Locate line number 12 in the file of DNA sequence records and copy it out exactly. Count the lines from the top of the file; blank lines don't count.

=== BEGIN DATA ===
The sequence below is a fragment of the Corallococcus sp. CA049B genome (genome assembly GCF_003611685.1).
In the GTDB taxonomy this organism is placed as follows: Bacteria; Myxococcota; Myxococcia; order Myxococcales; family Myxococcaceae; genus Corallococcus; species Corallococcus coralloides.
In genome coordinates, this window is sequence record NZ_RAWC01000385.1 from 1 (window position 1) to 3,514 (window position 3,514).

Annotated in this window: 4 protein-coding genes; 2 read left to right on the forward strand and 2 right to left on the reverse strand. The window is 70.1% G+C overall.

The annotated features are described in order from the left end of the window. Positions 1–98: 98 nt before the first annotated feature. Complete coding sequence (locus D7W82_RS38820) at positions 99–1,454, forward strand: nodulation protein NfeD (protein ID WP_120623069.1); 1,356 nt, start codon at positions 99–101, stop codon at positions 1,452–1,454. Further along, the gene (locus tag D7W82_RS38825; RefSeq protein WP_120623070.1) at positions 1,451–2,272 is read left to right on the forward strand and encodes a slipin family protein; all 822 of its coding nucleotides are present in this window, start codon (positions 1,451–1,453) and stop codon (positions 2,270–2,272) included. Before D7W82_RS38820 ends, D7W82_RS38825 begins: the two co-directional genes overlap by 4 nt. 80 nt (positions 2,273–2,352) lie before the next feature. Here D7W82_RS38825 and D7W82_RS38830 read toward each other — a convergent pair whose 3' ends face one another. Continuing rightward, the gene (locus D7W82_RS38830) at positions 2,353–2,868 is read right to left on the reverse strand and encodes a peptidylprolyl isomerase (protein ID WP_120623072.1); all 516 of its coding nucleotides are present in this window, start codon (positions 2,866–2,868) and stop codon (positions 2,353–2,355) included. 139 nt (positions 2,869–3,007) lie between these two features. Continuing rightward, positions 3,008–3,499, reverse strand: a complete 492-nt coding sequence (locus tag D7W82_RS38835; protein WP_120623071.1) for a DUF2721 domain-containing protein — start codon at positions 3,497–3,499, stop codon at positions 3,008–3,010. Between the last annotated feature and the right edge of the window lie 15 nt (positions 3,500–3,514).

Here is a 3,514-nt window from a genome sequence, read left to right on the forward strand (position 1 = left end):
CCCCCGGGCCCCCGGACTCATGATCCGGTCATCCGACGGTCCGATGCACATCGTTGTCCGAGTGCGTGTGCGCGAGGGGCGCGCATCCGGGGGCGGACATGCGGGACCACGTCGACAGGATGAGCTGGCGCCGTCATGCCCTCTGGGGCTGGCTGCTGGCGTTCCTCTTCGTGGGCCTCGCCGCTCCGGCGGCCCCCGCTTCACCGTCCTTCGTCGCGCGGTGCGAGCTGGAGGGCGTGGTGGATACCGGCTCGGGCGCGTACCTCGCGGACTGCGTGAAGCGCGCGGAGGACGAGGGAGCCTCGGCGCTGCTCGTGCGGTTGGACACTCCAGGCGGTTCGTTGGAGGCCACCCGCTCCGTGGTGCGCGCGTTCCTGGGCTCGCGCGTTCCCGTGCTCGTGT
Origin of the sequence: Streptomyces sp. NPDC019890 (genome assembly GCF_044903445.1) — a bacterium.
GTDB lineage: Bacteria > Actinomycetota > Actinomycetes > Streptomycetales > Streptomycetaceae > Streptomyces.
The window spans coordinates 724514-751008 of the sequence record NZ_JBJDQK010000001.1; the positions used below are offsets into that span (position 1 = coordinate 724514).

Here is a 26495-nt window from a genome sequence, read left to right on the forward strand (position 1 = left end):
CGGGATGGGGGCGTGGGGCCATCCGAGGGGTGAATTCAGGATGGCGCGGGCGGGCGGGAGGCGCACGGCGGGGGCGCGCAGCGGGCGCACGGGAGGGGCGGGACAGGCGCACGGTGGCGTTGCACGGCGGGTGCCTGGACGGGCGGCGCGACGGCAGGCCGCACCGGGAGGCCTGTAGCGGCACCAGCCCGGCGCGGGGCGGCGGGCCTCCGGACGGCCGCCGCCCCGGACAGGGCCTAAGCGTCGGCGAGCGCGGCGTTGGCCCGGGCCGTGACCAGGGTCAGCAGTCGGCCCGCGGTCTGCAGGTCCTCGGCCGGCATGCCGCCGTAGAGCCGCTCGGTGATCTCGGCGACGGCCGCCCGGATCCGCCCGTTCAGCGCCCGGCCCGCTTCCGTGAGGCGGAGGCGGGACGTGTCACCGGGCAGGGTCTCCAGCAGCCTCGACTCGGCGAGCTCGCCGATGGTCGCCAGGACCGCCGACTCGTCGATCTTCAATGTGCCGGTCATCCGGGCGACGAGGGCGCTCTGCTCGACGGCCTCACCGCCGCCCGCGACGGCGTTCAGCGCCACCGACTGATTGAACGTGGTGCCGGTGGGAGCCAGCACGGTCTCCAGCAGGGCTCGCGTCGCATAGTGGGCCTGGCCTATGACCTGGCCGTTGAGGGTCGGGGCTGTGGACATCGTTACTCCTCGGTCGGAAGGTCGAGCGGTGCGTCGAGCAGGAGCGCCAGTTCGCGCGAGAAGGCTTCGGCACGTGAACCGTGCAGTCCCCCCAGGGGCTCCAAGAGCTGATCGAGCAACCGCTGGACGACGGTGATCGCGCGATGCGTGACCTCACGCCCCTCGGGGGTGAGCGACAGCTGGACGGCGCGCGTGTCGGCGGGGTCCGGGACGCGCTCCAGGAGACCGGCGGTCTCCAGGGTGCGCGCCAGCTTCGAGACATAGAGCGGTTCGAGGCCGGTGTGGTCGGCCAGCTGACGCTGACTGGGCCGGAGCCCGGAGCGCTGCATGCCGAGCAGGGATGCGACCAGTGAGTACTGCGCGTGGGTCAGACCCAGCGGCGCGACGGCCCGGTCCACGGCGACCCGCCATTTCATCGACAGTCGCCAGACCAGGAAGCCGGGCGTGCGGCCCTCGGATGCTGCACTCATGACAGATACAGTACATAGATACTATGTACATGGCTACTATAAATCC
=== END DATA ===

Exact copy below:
CGGGATGGGGGCGTGGGGCCATCCGAGGGGTGAATTCAGGATGGCGCGGGCGGGCGGGAGGCGCACGGCGGGGGCGCGCAGCGGGCGCACGGGAGGGGCGGGACAGGCGCACGGTGGCGTTGCACGGCGGGTGCCTGGACGGGCGGCGCGACGGCAGGCCGCACCGGGAGGCCTGTAGCGGCACCAGCCCGGCGCGGGGCGGCGGGCCTCCGGACGGCCGCCGCCCCGGACAGGGCCTAAGCGTCGGCGAGCGCGGCGTTGGCCCGGGCCGTGACCAGGGTCAGCAGTCGGCCCGCGGTCTGCAGGTCCTCGGCCGGCATGCCGCCGTAGAGCCGCTCGGTGATCTCGGCGACGGCCGCCCGGATCCGCCCGTTCAGCGCCCGGCCCGCTTCCGTGAGGCGGAGGCGGGACGTGTCACCGGGCAGGGTCTCCAGCAGCCTCGACTCGGCGAGCTCGCCGATGGTCGCCAGGACCGCCGACTCGTCGATCTTCAATGTGCCGGTCATCCGGGCGACGAGGGCGCTCTGCTCGACGGCCTCACCGCCGCCCGCGACGGCGTTCAGCGCCACCGACTGATTGAACGTGGTGCCGGTGGGAGCCAGCACGGTCTCCAGCAGGGCTCGCGTCGCATAGTGGGCCTGGCCTATGACCTGGCCGTTGAGGGTCGGGGCTGTGGACATCGTTACTCCTCGGTCGGAAGGTCGAGCGGTGCGTCGAGCAGGAGCGCCAGTTCGCGCGAGAAGGCTTCGGCACGTGAACCGTGCAGTCCCCCCAGGGGCTCCAAGAGCTGATCGAGCAACCGCTGGACGACGGTGATCGCGCGATGCGTGACCTCACGCCCCTCGGGGGTGAGCGACAGCTGGACGGCGCGCGTGTCGGCGGGGTCCGGGACGCGCTCCAGGAGACCGGCGGTCTCCAGGGTGCGCGCCAGCTTCGAGACATAGAGCGGTTCGAGGCCGGTGTGGTCGGCCAGCTGACGCTGACTGGGCCGGAGCCCGGAGCGCTGCATGCCGAGCAGGGATGCGACCAGTGAGTACTGCGCGTGGGTCAGACCCAGCGGCGCGACGGCCCGGTCCACGGCGACCCGCCATTTCATCGACAGTCGCCAGACCAGGAAGCCGGGCGTGCGGCCCTCGGATGCTGCACTCATGACAGATACAGTACATAGATACTATGTACATGGCTACTATAAATCC